At a recent meeting in Salt Lake City, trade officials from the United States and 11 other nations made important progress on one of the most sweeping free-trade pacts in recent history. Known as the Trans-Pacific Partnership (TPP), the agreement promises to deliver significant economic benefits to the United States by opening up new markets for American goods and services throughout the Pacific Rim.
For the TPP to be effective, however, U.S. trade representatives need to insist on strong intellectual property protections that foster innovation and job creation. If negotiators give up ground on intellectual property, they could end up squandering a historic opportunity to bolster America's economy.
Trade has always played an essential role in creating jobs and spurring economic growth in our country. Today, more than 38 million American jobs depend on trade, including 350,000 in my home state of Utah. That's more than one in five jobs in the state -- a proportion that has doubled over the past two decades.
As global growth continues to create new consumer markets around the world, exports will only become more vital to our nation's prosperity. Roughly 95 percent the world's consumers and about three-quarters of the world's purchasing power are outside of the United States. American industries -- from manufacturing and agriculture to medical technology -- have already shown they can compete abroad.
Yet, trade barriers still prevent our companies from thriving in some of the fastest-growing foreign markets.
Utah's food industry, for instance, could see significant benefits as TPP countries like Japan and Vietnam lower tariffs on food imports. Japan currently enforces a 38 percent tariff on beef products, a policy that artificially suppresses demand for one of Utah's major exports. The new trade pact could soon change that, boosting Utah's food industry in the process. In this way, the 12-country agreement would increase American exports by more than $123 billion by 2025, according to the latest estimates from the Office of the U.S. Trade Representative.
In meetings in Salt Lake City and Singapore over the past two months, officials from the 12 negotiating partner countries have been able to make substantial progress toward concluding a strong, commercially meaningful TPP agreement. However, one issue that has yet to be resolved concerns intellectual property.
American negotiators are reportedly pushing for strong protections on copyrighted music and movies, patents, trade secrets, and pharmaceutical data protection. The pharmaceutical data protection for example, is critical because it provides the incentives required for scientists to conduct the research and development that produces new medicines for patients globally. According to the Obama administration, these "are some of the toughest items to negotiate."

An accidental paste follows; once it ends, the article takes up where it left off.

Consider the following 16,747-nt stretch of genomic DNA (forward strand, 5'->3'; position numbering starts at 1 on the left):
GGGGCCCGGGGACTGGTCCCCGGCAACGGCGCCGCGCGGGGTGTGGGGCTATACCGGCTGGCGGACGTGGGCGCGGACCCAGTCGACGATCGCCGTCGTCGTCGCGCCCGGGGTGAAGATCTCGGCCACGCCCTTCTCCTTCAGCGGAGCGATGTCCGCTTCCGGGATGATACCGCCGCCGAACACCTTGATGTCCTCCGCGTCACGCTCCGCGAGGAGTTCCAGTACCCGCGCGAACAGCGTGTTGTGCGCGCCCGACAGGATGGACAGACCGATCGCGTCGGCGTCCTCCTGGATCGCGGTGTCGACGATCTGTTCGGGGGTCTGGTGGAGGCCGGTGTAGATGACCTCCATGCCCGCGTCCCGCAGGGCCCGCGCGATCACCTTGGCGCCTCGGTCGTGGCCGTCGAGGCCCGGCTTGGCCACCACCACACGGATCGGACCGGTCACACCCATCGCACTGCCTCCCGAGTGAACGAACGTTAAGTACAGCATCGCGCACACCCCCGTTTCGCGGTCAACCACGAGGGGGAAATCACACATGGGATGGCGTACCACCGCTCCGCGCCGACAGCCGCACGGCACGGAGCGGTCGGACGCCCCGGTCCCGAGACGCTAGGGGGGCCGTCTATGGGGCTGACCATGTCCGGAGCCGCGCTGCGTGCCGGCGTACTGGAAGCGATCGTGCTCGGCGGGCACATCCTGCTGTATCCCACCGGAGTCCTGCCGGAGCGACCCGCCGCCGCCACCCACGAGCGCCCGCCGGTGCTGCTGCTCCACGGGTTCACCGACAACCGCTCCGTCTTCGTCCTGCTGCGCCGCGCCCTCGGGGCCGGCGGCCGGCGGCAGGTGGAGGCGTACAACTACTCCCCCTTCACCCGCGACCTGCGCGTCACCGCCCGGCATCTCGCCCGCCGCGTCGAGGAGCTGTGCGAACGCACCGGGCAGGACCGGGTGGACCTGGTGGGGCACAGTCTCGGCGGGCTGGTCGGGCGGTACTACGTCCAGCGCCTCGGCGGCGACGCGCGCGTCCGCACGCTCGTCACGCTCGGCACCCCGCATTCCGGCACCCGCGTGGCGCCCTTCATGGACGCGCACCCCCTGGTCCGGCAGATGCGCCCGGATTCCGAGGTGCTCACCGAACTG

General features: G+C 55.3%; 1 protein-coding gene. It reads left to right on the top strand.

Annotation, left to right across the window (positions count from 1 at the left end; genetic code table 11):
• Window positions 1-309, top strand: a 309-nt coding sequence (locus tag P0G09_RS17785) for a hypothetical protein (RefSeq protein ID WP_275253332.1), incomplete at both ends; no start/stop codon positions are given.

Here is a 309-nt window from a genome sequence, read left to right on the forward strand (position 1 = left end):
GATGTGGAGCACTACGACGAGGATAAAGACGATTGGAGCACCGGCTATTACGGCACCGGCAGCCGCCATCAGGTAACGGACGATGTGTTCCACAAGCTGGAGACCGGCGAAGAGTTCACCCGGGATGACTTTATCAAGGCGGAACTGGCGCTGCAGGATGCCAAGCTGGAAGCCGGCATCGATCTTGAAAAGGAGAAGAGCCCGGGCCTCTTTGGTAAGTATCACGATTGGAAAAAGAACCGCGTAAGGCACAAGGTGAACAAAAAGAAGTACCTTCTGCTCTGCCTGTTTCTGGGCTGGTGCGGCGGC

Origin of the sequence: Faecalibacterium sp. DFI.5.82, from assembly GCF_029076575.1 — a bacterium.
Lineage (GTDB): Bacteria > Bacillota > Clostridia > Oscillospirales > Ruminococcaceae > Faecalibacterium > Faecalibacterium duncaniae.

It's critical that officials not sacrifice intellectual property protections for the sake of striking a timely deal. Indeed, if the TPP leaves U.S. companies less able to profit from original ideas and inventions, the trade pact could do serious harm to the U.S. economy.
Intellectual property-intensive industries are responsible for over 40 million American jobs paying an average of 42 percent higher wages. In Utah, more than 566,000 jobs depend on strong intellectual property protections. Weaker intellectual property rules would put these positions at risk, and undermine one of the trade agreement's chief goals: job creation.
Worse still, without strong intellectual property protections in place, American innovation will suffer. This is especially true in the life sciences industry. Utah's more than 600 life sciences firms not only employ over 25,000 people; they are responsible for important research in everything from genetic-based medicine to advanced nutrition.
But medical technologies are incredibly risky and expensive to develop, often requiring decades of research and millions of dollars in investment. And if the TPP leaves new biotech therapies vulnerable to foreign firms eager to create their own knock-off products, then investors and innovators will have little incentive to create more medical breakthroughs.
The TPP is a once-in-a-generation chance to create an open and competitive global marketplace for American goods and services. But if negotiators fail to stand up for our nation's innovators, the agreement could put our economy at an unfair disadvantage.
Curtis Bramble is president pro tem of the Utah Senate and chairs the Intellectual Property Subcommittee of the International Relations Task Force at the American Legislative Exchange Council.